I was in my junior year of college before I gave much thought to post-graduation possibilities. Even then, the process was mostly one of elimination. Neither business nor advanced studies in political science was appealing, and I never would have survived the first-year anatomy lab in medical school. A favorite professor who had a law degree told me that I “think like a lawyer” and suggested that I would find law school both interesting and challenging. Most important to me was the fact that a legal education could prepare me for a variety of positions, thus postponing the ultimate career decision another three years. I spent the summer after my second year of law school in the legal department at IBM headquarters in Manhattan. I was very impressed by the IBM attorneys and the work they did. The following fall, I was invited to interview with three major firms in New York and, much to my surprise, received an offer on-the-spot from one of them. I later learned that the person who made the offer was not authorized to do so, and I found myself jobless as the recruiting season was ending. Then a brochure from NYU Law School describing opportunities for teaching fellowships landed in my mailbox. I applied and was accepted. I earned an LL.M. degree while teaching two sections of legal research and writing, and quickly became an assistant dean with a broad range of responsibilities. I had circuitously discovered the perfect career niche for me, and, to this day, I give thanks to that law firm for failing to follow up on its offer.
You are a big supporter of the Institute’s Young Scholars Medal. Why is this important to you?
Someone joked after I was elected to the ALI in 1989 that I had single-handedly lowered the average age of the Institute’s membership. Although ALI’s demographics have changed a bit since then, there’s a lingering misperception that most of us are in our twilight years. The Young Scholars Program showcases our efforts to identify great legal minds relatively early in their careers. There simply is no better way to begin engaging the next generation of law reform leaders with the work of the ALI.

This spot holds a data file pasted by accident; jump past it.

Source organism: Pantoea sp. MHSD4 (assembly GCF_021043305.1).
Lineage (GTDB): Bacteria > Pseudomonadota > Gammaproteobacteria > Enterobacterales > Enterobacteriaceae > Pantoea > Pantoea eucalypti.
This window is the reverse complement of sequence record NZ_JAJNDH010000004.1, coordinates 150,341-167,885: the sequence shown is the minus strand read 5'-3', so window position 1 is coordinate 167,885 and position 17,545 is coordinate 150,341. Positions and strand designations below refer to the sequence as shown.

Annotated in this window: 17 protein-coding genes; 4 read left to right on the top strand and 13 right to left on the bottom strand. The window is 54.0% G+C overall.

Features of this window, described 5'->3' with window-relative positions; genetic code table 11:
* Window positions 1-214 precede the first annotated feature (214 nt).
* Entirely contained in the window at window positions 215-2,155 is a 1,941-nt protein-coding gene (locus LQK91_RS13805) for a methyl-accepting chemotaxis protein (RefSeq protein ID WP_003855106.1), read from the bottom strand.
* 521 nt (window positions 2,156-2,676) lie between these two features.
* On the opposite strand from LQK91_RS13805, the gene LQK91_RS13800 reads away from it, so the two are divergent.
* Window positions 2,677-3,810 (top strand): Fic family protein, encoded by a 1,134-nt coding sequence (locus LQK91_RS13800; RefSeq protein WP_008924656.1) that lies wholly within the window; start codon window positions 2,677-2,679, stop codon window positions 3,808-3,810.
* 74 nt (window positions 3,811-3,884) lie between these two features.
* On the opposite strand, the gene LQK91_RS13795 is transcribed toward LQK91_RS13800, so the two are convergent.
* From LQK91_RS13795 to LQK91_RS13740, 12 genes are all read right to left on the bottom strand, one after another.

Working with the American Bar Association, you helped evaluate more than 30 law school programs for accreditation. What did you learn from that experience?
Serving on an accreditation team is a huge time commitment, from reviewing a school’s self-study, to spending three days on site, to preparing a report used by the Accreditation Committee to determine whether a school complies with the standards. I have visited schools on anyone’s list of the most prestigious, and other schools that would not be so described. In almost every case, I have observed the impact of one or more programs, policies, and/or procedures that had not previously come to my attention.
What accomplishment are you most proud of?
Of the 540 classmates who entered Harvard Law School with me in 1960, perhaps a half dozen were persons of color. This was not unusual in that era, but things were about to change. By the late 1960s, as I was becoming involved with law school admissions at NYU, I joined with several colleagues at similar schools to launch a joint effort to encourage college students from underrepresented groups to apply. We visited colleges with diverse populations and distributed material from all of the participating law schools, not just our own institutions. We experimented with ways to maximize the likelihood of academic success for those who matriculated. Financial aid problems had to be addressed. The inaugural group was small, but the numbers and incoming-class diversity gradually increased. These students generally performed well and some have had truly outstanding careers, including at least one who has served for many years as a federal judge. In retrospect, this small project marked the start of concerted efforts to diversify the legal profession. I consider it a privilege—and stroke of good luck—to have been present at the beginning and to be able to continue making a difference in the decades that followed.